Wednesday, September 20, 2023

Some Dellys manuscripts

(Not linguistics, just history - possibly self-indulgent at that.)

Quite a few years ago in Dellys, I was allowed to photograph a bundle of pages from different manuscripts grouped together in a single detached cover, labelled as belonging to my great-uncle (رحمه الله). (I wasn't very good with metadata at the time, so I apologise in case anything ended up in the resulting folder from a different source.) Both the internet and my ability to read premodern Arabic handwriting have advanced a lot since then, and I can now identify (more or less) six of the works which these were taken from:

  • A commentary on al-Nawawī's Forty Ḥadīth - a selection of key sayings of the Prophet Muḥammad (SAWS)
  • Muhammad Mayyāra's commentary on Ibn ʕĀshir's Guiding Helper - a condensed summary in verse of essential Mālikī fiqh (religious jurisprudence)
  • Abū al-Layth al-Samarqandī's Warning to the Neglectful, a book of religious exhortation
  • Ibn Ghānim al-Maqdisī's Decipherment of the Symbols and Keys of the Treasures, explaining Sufi concepts and terms
  • A linguistically focused commentary on al-Būṣīrī's Mantle - a poem in praise of the Prophet Muḥammad (SAWS)
  • Ibn Mālik's Thousand-Liner - a condensed presentation of Arabic grammar in verse to facilitate memorisation
  • A commentary on al-Abharī's Isagoge - an introduction to Aristotelian logic

Apart from these, there were a few pages of rhymed dua (supplication to God), which I can't find a source for online.

I still can't identify most of the commentators; it seems that plenty of commentaries have yet to be properly digitised. But the geographic spread of the authors is noteworthy, covering almost the whole span of the former territories of the Umayyad Caliphate: al-Samarqandī from Uzbekistan, al-Abharī from Iraq or Iran, al-Nawawī from Syria, Ibn Ghānim al-Maqdisī from Palestine, al-Būṣīrī from Egypt, Mayyāra and Ibn ʕĀshir from Morocco, Ibn Mālik from Spain. The chronological spread, on the other hand, is notably more concentrated: 10th c. (al-Samarqandī), 13th c. (al-Abharī, al-Nawawī, al-Būṣīrī, Ibn Mālik), 16th/17th c. (Ibn Ghānim al-Maqdisī, Ibn ʕĀshir). The 13th century doesn't necessarily spring to mind as a golden age of Islamic thought, but for the early 20th century curriculum this notebook presumably reflects, it was at least a golden age of school texts. (On the other side of the Mediterranean, it was also the age of Thomas Aquinas and Dante.) The absence of 19th century texts here might be accounted for by the rise of printing, but that cannot explain the paucity of texts from other recent centuries; even the 16th/17th century texts seem to be intended to open the door to understanding older works. The common purpose of these works should also be clear: all of them either relate directly to religion or are ancillary to the religious sciences.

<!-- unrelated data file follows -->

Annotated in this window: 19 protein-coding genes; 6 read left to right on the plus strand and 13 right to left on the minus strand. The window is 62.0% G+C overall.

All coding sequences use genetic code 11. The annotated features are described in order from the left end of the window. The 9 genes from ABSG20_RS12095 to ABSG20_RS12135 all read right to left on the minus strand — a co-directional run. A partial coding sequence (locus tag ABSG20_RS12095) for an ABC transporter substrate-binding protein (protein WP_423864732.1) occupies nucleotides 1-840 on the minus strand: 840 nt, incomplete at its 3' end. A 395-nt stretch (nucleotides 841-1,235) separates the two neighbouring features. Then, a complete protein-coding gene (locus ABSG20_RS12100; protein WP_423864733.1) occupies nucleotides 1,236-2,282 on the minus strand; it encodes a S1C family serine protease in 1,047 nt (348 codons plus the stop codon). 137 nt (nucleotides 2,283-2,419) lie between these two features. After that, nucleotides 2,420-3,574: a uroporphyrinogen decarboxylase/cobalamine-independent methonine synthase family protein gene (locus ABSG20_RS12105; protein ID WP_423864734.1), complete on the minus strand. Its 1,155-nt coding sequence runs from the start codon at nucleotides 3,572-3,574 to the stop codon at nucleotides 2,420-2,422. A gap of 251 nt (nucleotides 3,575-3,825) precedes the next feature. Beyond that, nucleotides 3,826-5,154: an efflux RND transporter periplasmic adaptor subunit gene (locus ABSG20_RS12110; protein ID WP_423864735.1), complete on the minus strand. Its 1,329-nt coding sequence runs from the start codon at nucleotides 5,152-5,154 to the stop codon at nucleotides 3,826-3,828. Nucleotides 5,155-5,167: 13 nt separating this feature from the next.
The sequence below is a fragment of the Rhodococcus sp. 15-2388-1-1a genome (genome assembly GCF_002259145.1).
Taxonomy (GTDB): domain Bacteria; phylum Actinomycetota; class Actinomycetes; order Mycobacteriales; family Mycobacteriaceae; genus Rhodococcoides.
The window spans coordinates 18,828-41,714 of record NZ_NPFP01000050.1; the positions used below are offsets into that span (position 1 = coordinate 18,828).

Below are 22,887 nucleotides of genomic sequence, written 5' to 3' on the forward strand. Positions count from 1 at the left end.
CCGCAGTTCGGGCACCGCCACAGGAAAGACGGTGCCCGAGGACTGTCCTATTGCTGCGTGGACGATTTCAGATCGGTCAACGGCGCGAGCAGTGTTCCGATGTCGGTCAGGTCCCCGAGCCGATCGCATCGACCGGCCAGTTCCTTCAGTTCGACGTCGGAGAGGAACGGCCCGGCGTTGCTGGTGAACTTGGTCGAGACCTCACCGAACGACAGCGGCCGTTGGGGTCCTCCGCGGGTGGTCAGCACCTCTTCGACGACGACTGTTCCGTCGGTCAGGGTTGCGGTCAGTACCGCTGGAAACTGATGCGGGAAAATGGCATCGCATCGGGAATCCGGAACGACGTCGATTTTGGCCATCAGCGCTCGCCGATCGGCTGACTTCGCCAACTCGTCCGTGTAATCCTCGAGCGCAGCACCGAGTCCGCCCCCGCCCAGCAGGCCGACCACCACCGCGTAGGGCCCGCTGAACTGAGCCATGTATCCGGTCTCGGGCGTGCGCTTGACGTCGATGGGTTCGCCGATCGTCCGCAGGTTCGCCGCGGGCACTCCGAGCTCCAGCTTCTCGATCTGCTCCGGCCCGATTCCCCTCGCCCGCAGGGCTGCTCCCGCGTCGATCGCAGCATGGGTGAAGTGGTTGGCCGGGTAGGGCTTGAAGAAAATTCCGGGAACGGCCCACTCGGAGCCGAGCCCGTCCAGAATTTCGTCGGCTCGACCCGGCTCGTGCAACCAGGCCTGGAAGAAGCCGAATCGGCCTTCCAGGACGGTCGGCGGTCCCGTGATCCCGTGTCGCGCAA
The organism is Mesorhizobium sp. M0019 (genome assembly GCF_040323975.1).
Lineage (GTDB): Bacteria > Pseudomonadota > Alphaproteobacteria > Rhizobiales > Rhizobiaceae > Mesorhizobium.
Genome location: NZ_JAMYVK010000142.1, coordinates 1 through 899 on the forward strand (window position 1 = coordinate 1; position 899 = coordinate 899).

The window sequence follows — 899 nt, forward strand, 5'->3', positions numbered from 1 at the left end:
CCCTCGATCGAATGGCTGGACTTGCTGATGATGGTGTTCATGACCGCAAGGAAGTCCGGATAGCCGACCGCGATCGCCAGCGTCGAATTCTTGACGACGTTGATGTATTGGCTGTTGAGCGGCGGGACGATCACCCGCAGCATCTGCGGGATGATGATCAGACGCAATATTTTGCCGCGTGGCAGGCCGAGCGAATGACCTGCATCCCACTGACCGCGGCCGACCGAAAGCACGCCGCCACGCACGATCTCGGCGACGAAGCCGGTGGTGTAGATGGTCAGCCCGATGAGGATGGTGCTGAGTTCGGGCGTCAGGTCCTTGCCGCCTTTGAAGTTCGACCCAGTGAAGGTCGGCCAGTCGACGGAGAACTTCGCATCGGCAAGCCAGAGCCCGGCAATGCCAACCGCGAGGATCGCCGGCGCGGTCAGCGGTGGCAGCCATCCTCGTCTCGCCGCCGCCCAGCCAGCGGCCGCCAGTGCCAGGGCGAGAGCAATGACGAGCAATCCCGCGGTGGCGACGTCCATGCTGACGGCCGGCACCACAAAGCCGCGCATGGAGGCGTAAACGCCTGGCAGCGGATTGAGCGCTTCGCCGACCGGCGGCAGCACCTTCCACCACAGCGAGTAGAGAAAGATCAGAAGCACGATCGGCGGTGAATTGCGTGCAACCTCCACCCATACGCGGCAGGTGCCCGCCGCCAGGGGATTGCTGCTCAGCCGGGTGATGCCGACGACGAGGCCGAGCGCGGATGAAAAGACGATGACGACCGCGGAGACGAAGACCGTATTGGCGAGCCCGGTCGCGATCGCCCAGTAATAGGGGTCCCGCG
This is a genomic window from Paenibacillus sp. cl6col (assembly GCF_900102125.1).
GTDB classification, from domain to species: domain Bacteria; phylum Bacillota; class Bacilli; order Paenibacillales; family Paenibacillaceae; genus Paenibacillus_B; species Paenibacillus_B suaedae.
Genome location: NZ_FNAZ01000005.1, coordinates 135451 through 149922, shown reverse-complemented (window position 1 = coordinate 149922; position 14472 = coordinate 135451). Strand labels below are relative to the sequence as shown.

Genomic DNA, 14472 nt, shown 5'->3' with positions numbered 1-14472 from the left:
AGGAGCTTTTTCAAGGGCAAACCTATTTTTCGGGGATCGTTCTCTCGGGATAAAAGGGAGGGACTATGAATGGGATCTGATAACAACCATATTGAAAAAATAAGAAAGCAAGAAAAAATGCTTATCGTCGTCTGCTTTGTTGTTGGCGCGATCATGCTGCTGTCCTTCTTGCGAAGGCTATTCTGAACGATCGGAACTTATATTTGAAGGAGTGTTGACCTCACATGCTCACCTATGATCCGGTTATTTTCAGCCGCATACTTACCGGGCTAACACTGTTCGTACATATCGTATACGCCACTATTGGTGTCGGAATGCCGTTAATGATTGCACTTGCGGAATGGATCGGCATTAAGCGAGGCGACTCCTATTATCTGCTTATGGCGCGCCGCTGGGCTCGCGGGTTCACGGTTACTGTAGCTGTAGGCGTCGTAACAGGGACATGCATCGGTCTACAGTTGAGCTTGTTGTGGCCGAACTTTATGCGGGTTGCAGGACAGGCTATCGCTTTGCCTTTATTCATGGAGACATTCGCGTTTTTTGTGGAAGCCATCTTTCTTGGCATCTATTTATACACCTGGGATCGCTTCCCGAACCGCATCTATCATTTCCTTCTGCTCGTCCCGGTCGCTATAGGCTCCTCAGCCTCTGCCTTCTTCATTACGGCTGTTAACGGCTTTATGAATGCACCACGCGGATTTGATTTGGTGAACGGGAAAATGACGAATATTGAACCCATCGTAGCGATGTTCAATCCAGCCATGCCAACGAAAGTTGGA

The texts themselves accordingly therefore cast only a very indirect light on the context where they were being studied. A note carefully added in pencil on the inside cover sometime in the early/mid-20th century, however, is much more eloquent:

WARNING: The earth is a dark planet, lit by the moon at night and by the sun in the day. The earth is suspended in space by the power of Allah SWT; He made a gravitational power in the stars that attracts the earth towards them just as a magnet attracts iron. The earth is not carried on the horn of a bull, as claimed on p. 36 of this book in a ḥadīth of `Abd Allāh ibn Sallām when he asked the Messenger of Allāh SAWS about the earth "What was it created from?" and so on until he asked him "And what do these seven earths rest upon?" He replied "On a bull." He asked "And what is the bull like?" He said "A bull with 40,000 heads", etc. This ḥadīth has no basis, and has been deemed fabricated, and none of the learned have confirmed this ḥadīth - and Allah knows best.

This short comment feels like the entire modernist era in a nutshell - that late 19th/early 20th century moment of collision with the West, when this vast storehouse of traditional knowledge, stabilised over centuries by mnemonic verses and long insulated from external criticism, is suddenly confronted with an urgent need to sift out the grain from the chaff and go back to first principles, or risk losing intellectual as well as physical battles. We're still living through the aftermath; one result is a widespread suspicion of works formerly treated as unimpeachable, including some of those above.

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